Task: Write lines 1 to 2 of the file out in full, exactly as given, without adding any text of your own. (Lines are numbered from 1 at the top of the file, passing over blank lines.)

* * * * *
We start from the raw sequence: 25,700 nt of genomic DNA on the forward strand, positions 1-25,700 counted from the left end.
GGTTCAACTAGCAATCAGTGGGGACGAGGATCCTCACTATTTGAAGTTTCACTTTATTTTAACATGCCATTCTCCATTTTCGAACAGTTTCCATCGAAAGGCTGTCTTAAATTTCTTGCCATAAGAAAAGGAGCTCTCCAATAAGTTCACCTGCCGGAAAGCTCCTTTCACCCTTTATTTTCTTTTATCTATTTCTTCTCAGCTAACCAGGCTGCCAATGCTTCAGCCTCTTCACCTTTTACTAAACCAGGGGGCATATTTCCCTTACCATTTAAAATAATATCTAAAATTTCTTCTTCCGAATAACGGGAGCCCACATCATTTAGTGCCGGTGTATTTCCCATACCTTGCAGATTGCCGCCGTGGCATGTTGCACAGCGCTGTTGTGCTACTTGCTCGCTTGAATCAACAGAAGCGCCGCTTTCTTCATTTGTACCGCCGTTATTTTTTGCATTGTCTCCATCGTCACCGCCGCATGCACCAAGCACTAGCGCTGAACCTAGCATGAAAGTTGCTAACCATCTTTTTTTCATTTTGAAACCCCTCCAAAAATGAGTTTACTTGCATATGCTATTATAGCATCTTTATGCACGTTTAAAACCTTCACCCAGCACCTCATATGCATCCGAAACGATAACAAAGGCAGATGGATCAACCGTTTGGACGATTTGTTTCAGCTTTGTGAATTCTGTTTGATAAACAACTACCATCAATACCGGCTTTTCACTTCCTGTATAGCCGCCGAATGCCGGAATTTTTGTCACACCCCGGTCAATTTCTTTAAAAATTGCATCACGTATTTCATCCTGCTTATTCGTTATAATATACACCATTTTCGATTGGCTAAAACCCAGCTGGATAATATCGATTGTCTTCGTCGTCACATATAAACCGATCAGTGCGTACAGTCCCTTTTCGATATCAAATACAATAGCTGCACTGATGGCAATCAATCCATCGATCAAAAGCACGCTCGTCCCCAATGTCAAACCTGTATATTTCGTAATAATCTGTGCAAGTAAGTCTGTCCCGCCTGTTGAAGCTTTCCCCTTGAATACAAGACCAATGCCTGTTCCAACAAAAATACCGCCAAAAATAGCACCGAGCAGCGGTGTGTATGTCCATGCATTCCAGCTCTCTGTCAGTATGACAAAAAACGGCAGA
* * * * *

We start from the raw sequence: 25,700 nt of genomic DNA on the forward strand, positions 1-25,700 counted from the left end.
GGTTCAACTAGCAATCAGTGGGGACGAGGATCCTCACTATTTGAAGTTTCACTTTATTTTAACATGCCATTCTCCATTTTCGAACAGTTTCCATCGAAAGGCTGTCTTAAATTTCTTGCCATAAGAAAAGGAGCTCTCCAATAAGTTCACCTGCCGGAAAGCTCCTTTCACCCTTTATTTTCTTTTATCTATTTCTTCTCAGCTAACCAGGCTGCCAATGCTTCAGCCTCTTCACCTTTTACTAAACCAGGGGGCATATTTCCCTTACCATTTAAAATAATATCTAAAATTTCTTCTTCCGAATAACGGGAGCCCACATCATTTAGTGCCGGTGTATTTCCCATACCTTGCAGATTGCCGCCGTGGCATGTTGCACAGCGCTGTTGTGCTACTTGCTCGCTTGAATCAACAGAAGCGCCGCTTTCTTCATTTGTACCGCCGTTATTTTTTGCATTGTCTCCATCGTCACCGCCGCATGCACCAAGCACTAGCGCTGAACCTAGCATGAAAGTTGCTAACCATCTTTTTTTCATTTTGAAACCCCTCCAAAAATGAGTTTACTTGCATATGCTATTATAGCATCTTTATGCACGTTTAAAACCTTCACCCAGCACCTCATATGCATCCGAAACGATAACAAAGGCAGATGGATCAACCGTTTGGACGATTTGTTTCAGCTTTGTGAATTCTGTTTGATAAACAACTACCATCAATACCGGCTTTTCACTTCCTGTATAGCCGCCGAATGCCGGAATTTTTGTCACACCCCGGTCAATTTCTTTAAAAATTGCATCACGTATTTCATCCTGCTTATTCGTTATAATATACACCATTTTCGATTGGCTAAAACCCAGCTGGATAATATCGATTGTCTTCGTCGTCACATATAAACCGATCAGTGCGTACAGTCCCTTTTCGATATCAAATACAATAGCTGCACTGATGGCAATCAATCCATCGATCAAAAGCACGCTCGTCCCCAATGTCAAACCTGTATATTTCGTAATAATCTGTGCAAGTAAGTCTGTCCCGCCTGTTGAAGCTTTCCCCTTGAATACAAGACCAATGCCTGTTCCAACAAAAATACCGCCAAAAATAGCACCGAGCAGCGGTGTGTATGTCCATGCATTCCAGCTCTCTGTCAGTATGACAAAAAACGGCAGA